Letter: Pay up to keep police and teachers in town

Graphic by Lori Deaton

In the April 10 Mountain Xpress, the cover story was titled “Cop Out” [“Priced Out: Police Officers Struggle to Afford Asheville Addresses”]. The focus of the story was that police officers who work for the City of Asheville can’t afford to live here. It’s the primary reason that roughly a third of all positions remain unfilled and that most of employed officers live outside of the city.

The same week that story ran, the N.C. Department of Public Instruction reported that between March 2022 and March 2023, there was a 30% turnover of educators in the Asheville City Schools district. It’s clear to understand why. The cost of renting an apartment or buying a home has gone through the ceiling. If a first-year police officer at $47,000 can’t afford to live here, a first-year teacher on a single income of $42,500 can’t afford to live here, either. By economic necessity, individuals in these two professions are essentially homeless in Asheville.

A recent CNBC survey indicated that 78% of the people polled felt they needed an income of $100,000 to feel economically comfortable. Almost no one in the survey indicated that they could live comfortably on an income of less than $50,000 a year. When police officers and teachers cannot afford to live in the community where they are employed, there is a serious problem.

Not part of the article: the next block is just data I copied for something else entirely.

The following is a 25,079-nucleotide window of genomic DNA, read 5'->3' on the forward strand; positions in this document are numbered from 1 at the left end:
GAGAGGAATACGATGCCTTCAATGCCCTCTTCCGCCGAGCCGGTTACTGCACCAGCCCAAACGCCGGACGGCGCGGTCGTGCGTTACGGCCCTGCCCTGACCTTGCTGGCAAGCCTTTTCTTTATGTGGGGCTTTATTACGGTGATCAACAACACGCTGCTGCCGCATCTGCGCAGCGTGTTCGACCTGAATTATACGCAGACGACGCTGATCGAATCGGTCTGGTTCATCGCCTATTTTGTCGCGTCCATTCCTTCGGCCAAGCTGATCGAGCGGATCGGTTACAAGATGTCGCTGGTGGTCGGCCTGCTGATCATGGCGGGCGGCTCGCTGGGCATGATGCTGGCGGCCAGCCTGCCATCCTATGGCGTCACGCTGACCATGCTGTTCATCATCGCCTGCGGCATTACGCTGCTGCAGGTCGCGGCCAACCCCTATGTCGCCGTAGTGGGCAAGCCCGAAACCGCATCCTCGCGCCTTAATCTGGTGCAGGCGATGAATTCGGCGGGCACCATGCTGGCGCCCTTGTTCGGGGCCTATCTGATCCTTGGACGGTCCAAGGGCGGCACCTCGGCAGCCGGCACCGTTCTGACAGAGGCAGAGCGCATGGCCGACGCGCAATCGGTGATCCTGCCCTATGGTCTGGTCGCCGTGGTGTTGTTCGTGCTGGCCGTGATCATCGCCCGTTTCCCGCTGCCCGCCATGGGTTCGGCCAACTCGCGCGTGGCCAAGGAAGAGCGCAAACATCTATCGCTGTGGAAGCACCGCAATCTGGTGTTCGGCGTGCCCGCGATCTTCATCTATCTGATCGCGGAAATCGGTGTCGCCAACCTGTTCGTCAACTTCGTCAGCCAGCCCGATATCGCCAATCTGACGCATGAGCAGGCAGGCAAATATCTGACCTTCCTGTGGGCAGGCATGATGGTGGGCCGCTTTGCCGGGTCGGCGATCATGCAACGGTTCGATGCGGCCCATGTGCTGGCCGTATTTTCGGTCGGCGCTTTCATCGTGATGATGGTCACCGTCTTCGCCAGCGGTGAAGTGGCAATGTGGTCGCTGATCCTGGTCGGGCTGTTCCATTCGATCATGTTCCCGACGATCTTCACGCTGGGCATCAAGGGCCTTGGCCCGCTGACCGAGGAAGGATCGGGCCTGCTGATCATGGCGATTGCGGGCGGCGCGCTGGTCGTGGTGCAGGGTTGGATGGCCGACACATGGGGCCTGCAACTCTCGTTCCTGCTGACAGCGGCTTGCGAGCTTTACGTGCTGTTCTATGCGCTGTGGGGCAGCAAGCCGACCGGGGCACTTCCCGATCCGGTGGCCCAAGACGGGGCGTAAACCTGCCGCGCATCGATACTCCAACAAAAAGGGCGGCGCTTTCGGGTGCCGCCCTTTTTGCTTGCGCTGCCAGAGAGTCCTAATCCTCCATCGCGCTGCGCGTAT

Imagine if there were a 30% turnover in Asheville in any given year of doctors, dentists or mechanics. The bottom line is that the turnover rate for teachers and the unfilled positions of police officers in Asheville is unacceptable. Having to live outside of the city with longer commutes to work is also unacceptable.

In such a beautiful and vibrant community as Asheville, it’s not difficult to see what’s causing the problem. There’s an old saying: “You get what you pay for.” When it comes to police officers and teachers, we are not paying enough. Under current conditions, police officers and teachers will continue to stay away and go away. It’s the smart thing for them to do.

To solve this problem, there is only one solution: Pay up.

— Richard Boyum


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4 thoughts on “Letter: Pay up to keep police and teachers in town

  1. Jim

    Perhaps you don’t realize, across the board raises for government employees equals higher taxes for everyone else, contributing to the problem you are claiming to solve.

    • luther blissett

      The question is “how much higher?” If it’s $5 a month on the median city property tax bill to give 200 cops an extra $10,000, is it worth it?

      • Jim

        Your $60 per year will be tacked onto the rent, landlords will not be taking a loss due to government policies, just like corporations costs will be passed along to the customer.

  2. indy499


    Btw, ask one of your council members what the non police/fire turnover is in the city and they don’t know. Only govt would layer in raises and tax increases and not know their attrition rate

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